It's pretty much gone out of fashion now, but there was a time when children's films didn't just play with comedy and drama, but also with horror. Classics like 'Gremlins', 'The Goonies', even 'Jumanji' understood that kids are just as capable of getting a thrill from a good scare as any adult, especially when calibrated for their maximum enjoyment. This seems to be the principle behind 'The House with a Clock in Its Walls', a family fantasy adventure with perhaps one of the strangest collections of talent you'll see in a major studio film this year.
It's 1953, and orphaned ten-year-old Lewis Barnavelt (Owen Vaccaro, 'Daddy's Home 2') is going to live with his eccentric uncle Jonathan (Jack Black, 'Jumanji: Welcome To The Jungle', 'Goosebumps'), whom he has never met before. Jonathan lives is a strange old house filled with unusual oddities, and has an equally eccentric neighbour, Mrs Zimmerman (Cate Blanchett, 'Carol'). Very soon, Lewis discovers that his uncle is actually a warlock, and with Mrs Zimmerman's help, Jonathan begins to teach Lewis the magical arts. However, something sinister seems to be going on in the shadows of the house, possibly related to a strange ticking sound in the walls.
Based on the classic children's novel, 'The House with a Clock in Its Walls' is an odd little film, not just for the bizarre pairing of Blanchett and Black, but for having hardcore horror director Eli Roth ('Death Wish', 'Hostel', 'Cabin Fever') at the helm. The latter decision does work in the film's favour, with Roth employing his understanding of the genre to make sure that the creepier elements of the film, while never being too much, still feel genuine. At its best, 'Clock' feels like a throwback to 90s kids films like 'Casper' (1995), mixing a palpable sense of supernatural menace with humour and sincerity. Lewis is the classic kid on the sidelines, trying to find his place in this new world without his parents to guide him. His journey to find his power as a junior warlock is intrinsically linked to his finding his own unique voice and embracing his peculiarities, and the film never waters down those concerns or the difficulties Lewis faces, especially in his complicated relationship with classmate and school jock Tarby (Sunny Suljic). It takes all of this seriously, and it works in the film's favour.
It also looks wonderful, with wonderfully detailed and eclectic production design from Jon Hutman, who fashions the house as a companion to iconic haunted houses like Hill House in 'The Haunting' (1963). When it works, 'Clock' has a rollicking, irreverent energy to it, often resulting in some genuine thrills, laughs and sincerity.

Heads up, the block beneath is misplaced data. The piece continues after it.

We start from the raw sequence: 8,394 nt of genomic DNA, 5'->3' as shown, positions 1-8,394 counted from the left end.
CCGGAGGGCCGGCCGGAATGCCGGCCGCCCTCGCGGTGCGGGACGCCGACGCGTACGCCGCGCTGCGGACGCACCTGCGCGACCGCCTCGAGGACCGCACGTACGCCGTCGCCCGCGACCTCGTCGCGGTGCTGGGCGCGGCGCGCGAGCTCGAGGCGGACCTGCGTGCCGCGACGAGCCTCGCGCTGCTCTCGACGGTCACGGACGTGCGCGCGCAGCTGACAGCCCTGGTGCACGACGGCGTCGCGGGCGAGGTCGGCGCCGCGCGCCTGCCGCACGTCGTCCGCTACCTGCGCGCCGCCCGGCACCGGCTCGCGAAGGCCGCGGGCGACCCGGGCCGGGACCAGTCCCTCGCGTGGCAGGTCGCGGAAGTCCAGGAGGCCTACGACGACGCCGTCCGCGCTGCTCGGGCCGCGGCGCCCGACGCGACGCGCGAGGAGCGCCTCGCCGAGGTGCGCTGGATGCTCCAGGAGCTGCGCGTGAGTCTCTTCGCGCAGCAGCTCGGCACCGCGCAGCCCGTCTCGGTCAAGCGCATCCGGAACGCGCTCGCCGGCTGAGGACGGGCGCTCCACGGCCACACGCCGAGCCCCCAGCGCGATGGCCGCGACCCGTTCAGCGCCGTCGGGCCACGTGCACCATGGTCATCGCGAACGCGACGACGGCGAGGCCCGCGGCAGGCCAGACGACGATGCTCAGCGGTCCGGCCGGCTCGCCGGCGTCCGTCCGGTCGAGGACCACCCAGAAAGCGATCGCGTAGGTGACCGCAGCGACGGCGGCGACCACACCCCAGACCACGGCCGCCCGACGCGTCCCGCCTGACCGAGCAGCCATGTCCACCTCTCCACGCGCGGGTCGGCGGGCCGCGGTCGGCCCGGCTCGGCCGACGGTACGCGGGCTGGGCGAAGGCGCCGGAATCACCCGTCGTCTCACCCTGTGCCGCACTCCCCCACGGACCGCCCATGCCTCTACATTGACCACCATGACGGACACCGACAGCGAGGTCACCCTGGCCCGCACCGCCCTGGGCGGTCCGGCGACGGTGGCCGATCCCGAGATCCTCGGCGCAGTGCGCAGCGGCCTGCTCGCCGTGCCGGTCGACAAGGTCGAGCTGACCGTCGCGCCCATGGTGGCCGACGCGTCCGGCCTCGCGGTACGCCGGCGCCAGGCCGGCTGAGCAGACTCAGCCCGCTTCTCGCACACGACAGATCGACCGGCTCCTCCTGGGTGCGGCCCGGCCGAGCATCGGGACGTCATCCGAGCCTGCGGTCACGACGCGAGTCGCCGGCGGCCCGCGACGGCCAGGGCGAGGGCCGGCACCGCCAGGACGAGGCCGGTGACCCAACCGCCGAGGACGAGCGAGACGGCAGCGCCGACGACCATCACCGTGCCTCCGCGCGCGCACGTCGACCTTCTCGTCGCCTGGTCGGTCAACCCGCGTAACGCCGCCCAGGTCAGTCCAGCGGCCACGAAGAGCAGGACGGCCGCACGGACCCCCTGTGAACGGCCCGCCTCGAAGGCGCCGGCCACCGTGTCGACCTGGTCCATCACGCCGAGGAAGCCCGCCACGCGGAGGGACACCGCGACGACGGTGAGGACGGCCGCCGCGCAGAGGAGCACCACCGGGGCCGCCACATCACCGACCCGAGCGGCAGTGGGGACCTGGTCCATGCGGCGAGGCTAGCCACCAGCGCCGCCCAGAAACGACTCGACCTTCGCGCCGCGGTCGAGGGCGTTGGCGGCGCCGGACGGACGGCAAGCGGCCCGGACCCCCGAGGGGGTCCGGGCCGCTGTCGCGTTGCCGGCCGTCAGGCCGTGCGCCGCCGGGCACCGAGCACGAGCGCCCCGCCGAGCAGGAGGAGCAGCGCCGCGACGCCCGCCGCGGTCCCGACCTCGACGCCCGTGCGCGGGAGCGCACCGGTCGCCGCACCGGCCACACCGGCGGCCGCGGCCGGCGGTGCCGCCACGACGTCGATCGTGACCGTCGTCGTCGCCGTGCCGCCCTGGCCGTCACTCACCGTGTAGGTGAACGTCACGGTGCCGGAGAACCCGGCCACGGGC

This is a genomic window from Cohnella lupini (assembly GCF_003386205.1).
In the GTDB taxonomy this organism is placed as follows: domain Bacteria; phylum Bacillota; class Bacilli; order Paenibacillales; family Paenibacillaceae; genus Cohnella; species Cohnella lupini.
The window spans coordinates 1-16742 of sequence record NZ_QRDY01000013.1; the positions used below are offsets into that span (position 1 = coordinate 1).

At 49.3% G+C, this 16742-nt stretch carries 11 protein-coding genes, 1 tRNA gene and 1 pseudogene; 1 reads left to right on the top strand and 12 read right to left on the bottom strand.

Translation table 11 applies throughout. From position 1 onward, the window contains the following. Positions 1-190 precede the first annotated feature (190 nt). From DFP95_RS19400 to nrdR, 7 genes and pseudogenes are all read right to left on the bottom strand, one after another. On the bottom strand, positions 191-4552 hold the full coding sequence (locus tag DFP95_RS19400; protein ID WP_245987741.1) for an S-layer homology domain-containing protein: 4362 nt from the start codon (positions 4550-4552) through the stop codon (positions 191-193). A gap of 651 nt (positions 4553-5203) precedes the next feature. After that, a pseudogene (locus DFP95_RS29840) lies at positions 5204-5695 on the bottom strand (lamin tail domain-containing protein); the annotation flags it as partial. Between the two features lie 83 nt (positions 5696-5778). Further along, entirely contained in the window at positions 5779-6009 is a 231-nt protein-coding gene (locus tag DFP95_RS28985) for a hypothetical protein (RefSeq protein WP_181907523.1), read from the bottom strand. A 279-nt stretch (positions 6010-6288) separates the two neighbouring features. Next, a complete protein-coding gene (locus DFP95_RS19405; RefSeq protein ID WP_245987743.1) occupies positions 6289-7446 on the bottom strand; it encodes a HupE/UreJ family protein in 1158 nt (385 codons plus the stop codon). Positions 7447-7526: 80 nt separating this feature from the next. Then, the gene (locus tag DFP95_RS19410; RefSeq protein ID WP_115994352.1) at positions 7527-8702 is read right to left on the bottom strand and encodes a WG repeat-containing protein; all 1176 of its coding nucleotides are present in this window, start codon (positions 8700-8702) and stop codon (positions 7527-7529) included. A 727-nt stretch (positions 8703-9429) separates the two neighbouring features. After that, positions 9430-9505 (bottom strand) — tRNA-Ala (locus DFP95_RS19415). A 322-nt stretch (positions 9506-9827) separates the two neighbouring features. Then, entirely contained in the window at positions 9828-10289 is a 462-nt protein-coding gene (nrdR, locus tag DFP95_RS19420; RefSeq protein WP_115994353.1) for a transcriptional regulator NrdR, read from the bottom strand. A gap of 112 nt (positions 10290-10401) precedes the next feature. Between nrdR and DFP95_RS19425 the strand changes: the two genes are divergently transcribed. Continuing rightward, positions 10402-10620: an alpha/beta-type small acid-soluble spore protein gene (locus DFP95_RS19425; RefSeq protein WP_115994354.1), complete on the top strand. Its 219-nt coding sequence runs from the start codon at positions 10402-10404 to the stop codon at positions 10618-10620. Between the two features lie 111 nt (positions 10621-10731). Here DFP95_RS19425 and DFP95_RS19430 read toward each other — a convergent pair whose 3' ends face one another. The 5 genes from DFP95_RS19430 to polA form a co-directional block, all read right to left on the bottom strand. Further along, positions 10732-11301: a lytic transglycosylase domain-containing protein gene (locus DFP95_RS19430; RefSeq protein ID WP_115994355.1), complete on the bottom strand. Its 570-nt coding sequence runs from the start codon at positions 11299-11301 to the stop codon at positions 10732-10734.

And yet, for all that it has going for it, the film never works as well as it should. To begin with, the adaptation from 'Supernatural' creator Eric Kripke stumbles over an often complicated narrative and, while it identifies Lewis' journey as its spine, it never quite knows what to do with it. For every moment that works, there's about five that don't, often resulting in the film spinning its wheels where it really shouldn't. It also never finds the same kind of balance with the humour as it does with the scares, often resulting in lame or ill-judged jokes that land with a real thud, and it's a real pity to see a film that doesn't look down on its audience for its jump scares, go for the lowest common denominator with its humour. As the film moves towards its finale, it stumbles further with complicated exposition, and while the basic premise of the ending is pretty solid, neither the screenplay nor (or maybe consequently) Roth's direction are able to make it work, to the point where the film almost feels like it gives up.
For every moment that works, there's about five that don't, often resulting in the film spinning its wheels where it really shouldn't.
Another issue is Jonathan - both the character and Black's performance. As written, Jonathan is a bit all over the place, and the self-conscious oddness of the character causes Black to rely on his worst traits as an actor - overacting and awkwardness. It's a pity, because he probably would have been a good fit with better writing and much stronger direction, but in the end, much of the fault in 'Clock' actually falls down to how misjudged everything with Jonathan is. That said, Black and Blanchett actually make a really great team, clearly having a ball bouncing off one another, and Black's best moments are those he shares with Blanchett. Of course, Blanchett is a delight as Mrs Zimmerman, the matriarchal heart of the film, and it's clear pretty quickly why she chose to do the film. The character is fun, irreverent and sassy as hell, and it's great seeing one of the best actors in the world having this good a time.
The real heart of the film though is Owen Vaccaro, who is wonderful as Lewis. On top of the fact he has a great fearless quality and spars beautifully with the more experienced actors, he's also absolutely adorable and wins you over the minute he appears on screen. His performance is genuine and intelligent, and even when handling some of the clunkier moments, he still shines. Blanchett and Black also clearly adore him, and both allow him to become the centrepiece of the film.
It's a pity that 'The House with a Clock in its Walls' doesn't work as well as it should, because there's a really great children's film in there. Eli Roth may not get everything right, but what he does shows an astute understanding for what this film could have been, and there's a real sincerity to it. I probably still would have really enjoyed this as a kid, but I can't imagine it would have made much of an impact. Some elements linger, especially the design and the performances from Cate Blanchett and Owen Vaccaro, but 'The House with a Clock in its Walls' is only just fun enough to make it not totally forgettable.